Mormon Media Observer: Clinton raises the Mormon issue — or not

Published: Monday, Sept. 17 2012 9:00 a.m. MDT

"Clinton spoke highly of their effort, recounting the different degrees of heaven as was explained to him 50 years ago, describing it as a pyramid with many levels that put Hitler and Stalin at the very bottom, faithful Mormons on top, and everyone else in between.

"Clinton, a Baptist, said the sticking point for him was leaving his friends and family out of the top level of heaven.

"'I didn’t want to leave all these other people behind,' he said."

Kudos, by the way, to the journalists who pointed out that Bill Clinton's doctrine was somewhat distorted, but that's not the point here. I don't assume, by the way, the former president deliberately distorted anything.

(LDS belief, in my understanding, does not exclude in that it invites individuals, even after this life, to come unto Christ.)

Clinton also seemed to miss that almost all religions believe there are differing judgments and differing rewards or places awaiting each person, even if the only divide is between heaven and hell. This isn't an exclusively LDS concept; therefore, we are not unusual in that way. But that's not my main point either.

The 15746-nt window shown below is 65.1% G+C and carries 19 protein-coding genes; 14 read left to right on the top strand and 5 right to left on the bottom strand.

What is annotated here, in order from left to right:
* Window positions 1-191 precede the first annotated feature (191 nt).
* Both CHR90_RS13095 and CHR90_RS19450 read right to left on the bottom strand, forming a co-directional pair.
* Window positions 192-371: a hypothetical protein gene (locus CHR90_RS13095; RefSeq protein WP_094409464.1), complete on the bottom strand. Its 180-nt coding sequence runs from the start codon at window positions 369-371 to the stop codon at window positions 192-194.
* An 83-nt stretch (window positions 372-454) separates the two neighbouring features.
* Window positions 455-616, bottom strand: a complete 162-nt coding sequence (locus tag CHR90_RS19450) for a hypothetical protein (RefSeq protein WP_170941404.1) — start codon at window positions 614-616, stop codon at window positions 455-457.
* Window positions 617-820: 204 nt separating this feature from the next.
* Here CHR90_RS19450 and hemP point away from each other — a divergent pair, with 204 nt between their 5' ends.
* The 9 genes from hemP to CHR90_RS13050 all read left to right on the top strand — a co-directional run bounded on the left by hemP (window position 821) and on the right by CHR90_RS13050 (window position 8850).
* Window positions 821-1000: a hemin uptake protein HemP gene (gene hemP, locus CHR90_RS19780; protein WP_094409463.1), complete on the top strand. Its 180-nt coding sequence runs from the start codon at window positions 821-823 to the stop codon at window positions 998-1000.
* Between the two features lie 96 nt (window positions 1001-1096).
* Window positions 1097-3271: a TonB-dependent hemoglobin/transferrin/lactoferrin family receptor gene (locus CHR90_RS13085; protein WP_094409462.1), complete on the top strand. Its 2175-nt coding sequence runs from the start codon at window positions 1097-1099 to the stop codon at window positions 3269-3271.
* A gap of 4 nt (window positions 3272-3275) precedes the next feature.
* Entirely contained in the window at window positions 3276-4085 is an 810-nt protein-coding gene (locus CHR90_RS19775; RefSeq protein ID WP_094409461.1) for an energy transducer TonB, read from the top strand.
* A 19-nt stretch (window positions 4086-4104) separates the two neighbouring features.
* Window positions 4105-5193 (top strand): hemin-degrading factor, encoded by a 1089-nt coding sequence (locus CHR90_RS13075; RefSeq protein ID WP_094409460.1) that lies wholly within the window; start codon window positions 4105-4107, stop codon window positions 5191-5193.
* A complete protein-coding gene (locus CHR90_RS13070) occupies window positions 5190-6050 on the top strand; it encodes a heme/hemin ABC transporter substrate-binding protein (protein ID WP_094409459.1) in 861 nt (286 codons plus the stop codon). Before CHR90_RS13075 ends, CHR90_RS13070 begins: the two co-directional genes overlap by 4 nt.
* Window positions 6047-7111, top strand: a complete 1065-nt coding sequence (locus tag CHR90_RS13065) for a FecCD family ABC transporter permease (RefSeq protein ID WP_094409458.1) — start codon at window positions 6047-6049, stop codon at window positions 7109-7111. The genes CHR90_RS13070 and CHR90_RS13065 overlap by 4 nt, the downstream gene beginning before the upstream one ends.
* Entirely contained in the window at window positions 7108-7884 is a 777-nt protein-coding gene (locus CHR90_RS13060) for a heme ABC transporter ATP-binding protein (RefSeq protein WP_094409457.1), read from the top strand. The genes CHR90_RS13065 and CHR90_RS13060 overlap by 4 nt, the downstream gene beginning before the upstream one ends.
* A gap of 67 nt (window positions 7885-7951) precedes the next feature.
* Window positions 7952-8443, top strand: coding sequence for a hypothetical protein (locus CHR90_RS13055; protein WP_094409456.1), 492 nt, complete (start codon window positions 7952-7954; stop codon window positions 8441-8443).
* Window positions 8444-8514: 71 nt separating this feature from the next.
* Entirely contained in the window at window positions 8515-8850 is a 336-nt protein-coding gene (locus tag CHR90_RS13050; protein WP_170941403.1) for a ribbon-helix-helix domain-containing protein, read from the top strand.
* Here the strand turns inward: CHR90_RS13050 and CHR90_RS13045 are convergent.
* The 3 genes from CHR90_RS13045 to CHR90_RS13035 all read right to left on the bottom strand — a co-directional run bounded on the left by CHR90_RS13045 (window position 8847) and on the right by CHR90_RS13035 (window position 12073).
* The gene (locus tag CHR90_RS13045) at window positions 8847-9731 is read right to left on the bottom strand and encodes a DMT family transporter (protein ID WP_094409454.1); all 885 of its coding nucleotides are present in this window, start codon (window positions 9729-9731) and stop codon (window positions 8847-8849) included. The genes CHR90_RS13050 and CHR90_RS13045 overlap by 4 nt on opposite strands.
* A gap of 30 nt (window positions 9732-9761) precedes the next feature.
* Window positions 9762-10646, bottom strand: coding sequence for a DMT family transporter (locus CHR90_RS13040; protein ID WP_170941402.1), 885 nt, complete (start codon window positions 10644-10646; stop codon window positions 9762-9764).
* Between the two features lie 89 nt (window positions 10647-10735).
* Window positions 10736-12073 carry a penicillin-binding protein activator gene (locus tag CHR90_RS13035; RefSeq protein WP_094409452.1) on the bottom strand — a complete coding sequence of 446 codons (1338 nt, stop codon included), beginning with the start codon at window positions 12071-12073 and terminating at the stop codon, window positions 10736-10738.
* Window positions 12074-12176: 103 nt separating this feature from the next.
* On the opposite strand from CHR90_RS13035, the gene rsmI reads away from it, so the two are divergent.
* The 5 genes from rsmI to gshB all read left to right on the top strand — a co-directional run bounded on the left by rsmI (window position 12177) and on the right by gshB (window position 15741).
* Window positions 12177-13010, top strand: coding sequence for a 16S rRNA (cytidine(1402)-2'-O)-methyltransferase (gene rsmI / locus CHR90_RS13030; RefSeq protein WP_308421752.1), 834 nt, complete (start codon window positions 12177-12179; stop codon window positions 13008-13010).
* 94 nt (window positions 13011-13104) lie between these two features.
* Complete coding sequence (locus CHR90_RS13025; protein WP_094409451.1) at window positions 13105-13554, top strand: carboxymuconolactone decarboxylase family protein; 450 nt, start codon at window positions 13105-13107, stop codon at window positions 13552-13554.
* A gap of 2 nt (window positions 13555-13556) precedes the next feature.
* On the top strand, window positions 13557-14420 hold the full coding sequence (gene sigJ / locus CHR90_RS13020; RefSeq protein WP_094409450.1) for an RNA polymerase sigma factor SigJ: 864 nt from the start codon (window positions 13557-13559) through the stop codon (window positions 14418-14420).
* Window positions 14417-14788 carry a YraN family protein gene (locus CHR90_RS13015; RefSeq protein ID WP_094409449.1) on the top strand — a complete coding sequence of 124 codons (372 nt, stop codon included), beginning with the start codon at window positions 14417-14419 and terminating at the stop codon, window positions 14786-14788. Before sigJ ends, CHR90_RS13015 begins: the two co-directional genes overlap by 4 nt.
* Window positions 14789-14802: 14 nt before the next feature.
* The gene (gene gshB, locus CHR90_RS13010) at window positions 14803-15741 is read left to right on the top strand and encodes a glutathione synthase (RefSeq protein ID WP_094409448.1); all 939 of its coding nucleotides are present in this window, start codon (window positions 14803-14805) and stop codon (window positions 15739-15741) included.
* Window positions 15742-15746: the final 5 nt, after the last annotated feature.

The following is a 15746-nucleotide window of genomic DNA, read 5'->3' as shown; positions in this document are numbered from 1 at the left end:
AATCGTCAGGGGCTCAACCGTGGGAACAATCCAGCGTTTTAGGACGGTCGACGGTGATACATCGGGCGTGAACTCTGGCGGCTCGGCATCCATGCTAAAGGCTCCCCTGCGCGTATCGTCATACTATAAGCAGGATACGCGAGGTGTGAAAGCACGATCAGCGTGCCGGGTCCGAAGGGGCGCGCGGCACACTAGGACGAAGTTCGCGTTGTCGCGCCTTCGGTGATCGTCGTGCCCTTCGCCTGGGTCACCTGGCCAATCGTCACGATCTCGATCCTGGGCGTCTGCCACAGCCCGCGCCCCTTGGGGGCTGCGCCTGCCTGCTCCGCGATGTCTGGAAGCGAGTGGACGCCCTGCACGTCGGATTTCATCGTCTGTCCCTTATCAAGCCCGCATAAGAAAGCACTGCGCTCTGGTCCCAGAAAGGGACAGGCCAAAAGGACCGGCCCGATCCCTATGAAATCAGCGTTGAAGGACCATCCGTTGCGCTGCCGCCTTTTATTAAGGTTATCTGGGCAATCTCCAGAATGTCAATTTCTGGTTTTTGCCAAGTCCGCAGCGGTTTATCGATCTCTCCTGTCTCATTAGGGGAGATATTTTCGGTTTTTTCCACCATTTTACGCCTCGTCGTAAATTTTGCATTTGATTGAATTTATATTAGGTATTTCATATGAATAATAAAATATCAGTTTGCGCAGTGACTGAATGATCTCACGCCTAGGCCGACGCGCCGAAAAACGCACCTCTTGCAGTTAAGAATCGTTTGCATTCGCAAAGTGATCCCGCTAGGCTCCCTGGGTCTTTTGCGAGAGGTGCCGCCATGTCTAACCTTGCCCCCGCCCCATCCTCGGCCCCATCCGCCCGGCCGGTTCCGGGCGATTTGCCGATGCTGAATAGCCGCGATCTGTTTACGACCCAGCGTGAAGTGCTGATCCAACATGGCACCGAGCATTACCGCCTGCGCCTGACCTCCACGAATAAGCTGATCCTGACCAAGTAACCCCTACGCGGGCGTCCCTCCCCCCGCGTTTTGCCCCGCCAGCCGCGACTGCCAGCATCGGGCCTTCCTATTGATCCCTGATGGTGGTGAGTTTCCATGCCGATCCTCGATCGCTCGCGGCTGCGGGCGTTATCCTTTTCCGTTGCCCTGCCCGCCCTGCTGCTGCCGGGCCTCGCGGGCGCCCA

My point is that President Clinton couldn't have created a better example of this frustrating old discourse if he had wanted to do so. Clinton found a way to raise the "Mormon issue," while he didn't seem to be raising it at all — whether he did so on purpose or not.

Lane Williams teaches journalism and communication at BYU-Idaho. He is a former journalist whose scholarly interests include Mormon portrayals in the media, media and religion, and religion and politics.

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